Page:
The best mount is what the See-Ya coach has... A roof top dome device (Either in-motion or automatic) for places like where I'm parked now (lots of sky, no trees) and a tripod for places with more trees and a switch to choose  I am almost there
Dish does have DVR. It has gone through the older Replay to the PVR (which I have and there is no charge for) to their current DVR offerings which charge a monthly fee. Fee is not as high as TiVo monthly fee.  Can not comment on the distants as that has no effect on my use.

I believe that's a dial-up offering provided by a third party.
Ahh, good old dial up!  Doesn't work too well when you don't have a landline!

I've got verizon wireless on my laptop, but I need something for my wife.  In this park we're in, they have Wi Fi.  In the last one, we ordered cable TV and got a package that included internet.  That was a good internet connection!  About 4.5Mbps.  I bought a wireless router with a built in cable modem.  Too bad we were only there for two months.

I'm going to check with Sam's club and costco today to see if they have any deals on DirecTV.  What's the difference betwen Tivo and DVR?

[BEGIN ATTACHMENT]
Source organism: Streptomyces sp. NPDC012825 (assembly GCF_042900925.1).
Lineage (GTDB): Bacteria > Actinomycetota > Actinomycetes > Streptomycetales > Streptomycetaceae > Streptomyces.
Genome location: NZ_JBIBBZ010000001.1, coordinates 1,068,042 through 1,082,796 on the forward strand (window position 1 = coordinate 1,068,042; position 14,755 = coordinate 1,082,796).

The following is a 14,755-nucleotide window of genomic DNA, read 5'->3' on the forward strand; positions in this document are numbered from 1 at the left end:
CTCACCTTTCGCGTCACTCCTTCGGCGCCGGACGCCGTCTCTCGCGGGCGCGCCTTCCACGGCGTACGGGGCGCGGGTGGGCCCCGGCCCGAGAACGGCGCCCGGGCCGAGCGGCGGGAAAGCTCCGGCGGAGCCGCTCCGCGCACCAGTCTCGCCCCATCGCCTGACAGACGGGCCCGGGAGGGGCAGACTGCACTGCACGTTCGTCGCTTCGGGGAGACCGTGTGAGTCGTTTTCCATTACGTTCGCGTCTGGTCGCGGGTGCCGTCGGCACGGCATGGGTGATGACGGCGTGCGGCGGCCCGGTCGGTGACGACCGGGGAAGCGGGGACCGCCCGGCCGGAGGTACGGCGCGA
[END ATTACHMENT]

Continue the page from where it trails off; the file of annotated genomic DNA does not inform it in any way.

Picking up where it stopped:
We have 6M cable at home, so understand how you liked it.

Bruce Patterson said:
What's the difference betwen Tivo and DVR?

DVR is a generic term (digital video recorder). Tivo is a proprietary DVR and owners believe it's the best things since sliced bread. DTV has their own DVR, which is what we have and we're happy with it.
I believe I previously saw a receiver in stores with "DTV/TIVO" on the box, presumably because the receiver and access card work only with DTV (?) But that's not what we have.
The Hughes R-10 receiver is a Tivo, but the other models are not.  I don't think you can get a true Tivo powered receiver from Hughes any longer.  You may find some in the stores, however, and they should be marked as Tivos.  They may be made by various manufacturers like Sony and Phillips.
Ned said:
I don't think you can get a true Tivo powered receiver from Hughes any longer.

That's my understanding Ned. But what's special about Tivo vs any other brand of DVR?
Tivo just does it better :)  They've been at it longer than anyone else and have such an easy to use interface and more usability features.  The software, because of it's age, it more stable than most others too.
Having seen Tivo in action, I guess I don't get it. When our friend/neighbor (who has Tivo) visits our house he says both systems have features he prefers. But each to his own. In our case I took advantage of the "free upgrade" offer, so the price was right.

Right now I'd settle for either one; We have an intermittent cable/connector between the dish on the coach and the DVR. I have a couple of new pre-made cables ready to install when we stay in one place long enough for me to open up the hole in the roof.